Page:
What is it about the ocean that brings out the artist within us? At the beach, children instinctively become sculptors of sand castles. Artists paint with pastels, watercolors, oils, and acrylics to explore the oceans beauty and light. Within the sea, marine life inspires artists with their forms and movement. Some artists look at boats, piers, and wharfs, capturing man’s relationship to the shoreline.
Southern California Artists Painting for the Environment (SCAPE) will be showing their ocean artwork at the Faulkner Gallery, 40 E Anapamu Street in the Santa Barbara Library, from January 4-30, 2011. SCAPE’s Gala Reception for the Art Exhibit is January 6, from 5-8p.m. during the “First Thursday” Art Walk, with refreshments and finger-style guitar music by John Twyman.
The show is called Big Beautiful Blue. and is a benefit show, with 40% of all sales going directly to Heal the Ocean. Heal the Ocean is a Santa Barbara non-profit whose philosophy is that the ocean can no longer be used as a dump, and whose mission focuses on waste water infrastructure – sewers and septic systems – as well as ocean dumping practices that have contributed to ocean pollution. They are focused on Santa Barbara County, but their methods are now serving as a model for other coastal communities across the country.
“I love underwater art.” says Hillary Hauser, executive director of Heal the Ocean, and an underwater seascape artist, who has painted scenes of a variety of fishes of the sea. Like many coastal dwellers in Santa Barbara, her living space and office have ocean art on the walls.
One of the shows guest artists is Bud Bottoms, an internationally known sculptor who has lived his entire life in California by the sea. He became a committed environmental activist in 1969, when Santa Barbara experienced a human caused oil blowout which polluted the ocean and devastated the local beaches, killing sea birds and marine life.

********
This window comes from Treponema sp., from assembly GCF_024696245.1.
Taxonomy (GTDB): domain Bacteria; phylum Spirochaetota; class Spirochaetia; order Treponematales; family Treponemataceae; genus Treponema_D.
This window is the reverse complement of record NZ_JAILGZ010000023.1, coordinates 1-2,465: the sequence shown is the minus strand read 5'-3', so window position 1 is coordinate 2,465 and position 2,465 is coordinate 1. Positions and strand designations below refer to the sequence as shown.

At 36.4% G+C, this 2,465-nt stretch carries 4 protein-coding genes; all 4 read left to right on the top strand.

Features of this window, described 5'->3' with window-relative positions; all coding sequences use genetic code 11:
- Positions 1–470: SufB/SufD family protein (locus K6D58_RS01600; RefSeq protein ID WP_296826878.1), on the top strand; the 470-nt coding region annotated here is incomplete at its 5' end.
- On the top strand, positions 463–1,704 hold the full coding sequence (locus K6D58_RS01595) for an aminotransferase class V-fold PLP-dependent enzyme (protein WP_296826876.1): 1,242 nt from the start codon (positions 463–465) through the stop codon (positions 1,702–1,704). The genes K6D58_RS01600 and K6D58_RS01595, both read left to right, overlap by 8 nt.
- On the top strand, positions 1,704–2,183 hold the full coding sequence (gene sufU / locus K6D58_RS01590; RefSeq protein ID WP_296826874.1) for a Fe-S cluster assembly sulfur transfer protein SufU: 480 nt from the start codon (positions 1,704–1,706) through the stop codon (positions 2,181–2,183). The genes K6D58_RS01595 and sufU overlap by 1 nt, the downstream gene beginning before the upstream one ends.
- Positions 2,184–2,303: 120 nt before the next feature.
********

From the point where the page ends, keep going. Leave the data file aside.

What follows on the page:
Says Bottoms, “Because 7/10 of the planet is water, we should be called “Sea” rather than “Earth.” As Dr. John Lily said, “because Cetaceans evolved 30 million years before humans, the sea should be called The Cetacean Nation. It connects all the continents and interconnects us all.”
Bud’s artistic relationship to the ocean has developed over his lifetime.
“Having been an artist and skin diver from an early age, I painted underwater scenes until one night about thirty years ago I had a dream of a beautiful woman on the back of a dolphin leaping out of the sea. This became the inspiration to follow my dream to become a sculptor of marine mammals.”
SCAPE member Larry Iwerks, a wilderness advocate and lifelong painter creates art as a way of protecting and honoring the land and sea. “The ocean is the artist, sculpting the coastline.” says Iwerks, “There is a continual conversation between the land, the ocean, the mountains, and rivers.”
The art exhibits featured artist and juror David Gallup loves “getting under the water“. Diving in the ocean is a primal connection and gives visual inspiration for his art. “We are water.” exclaims Gallup, “The ocean is the ultimate embodiment of the life force.”
Says Hillary Hauser, “Heal the Ocean is honored for SCAPE artists to focus their artistic talent on the ocean. We feel the ocean is supreme art.”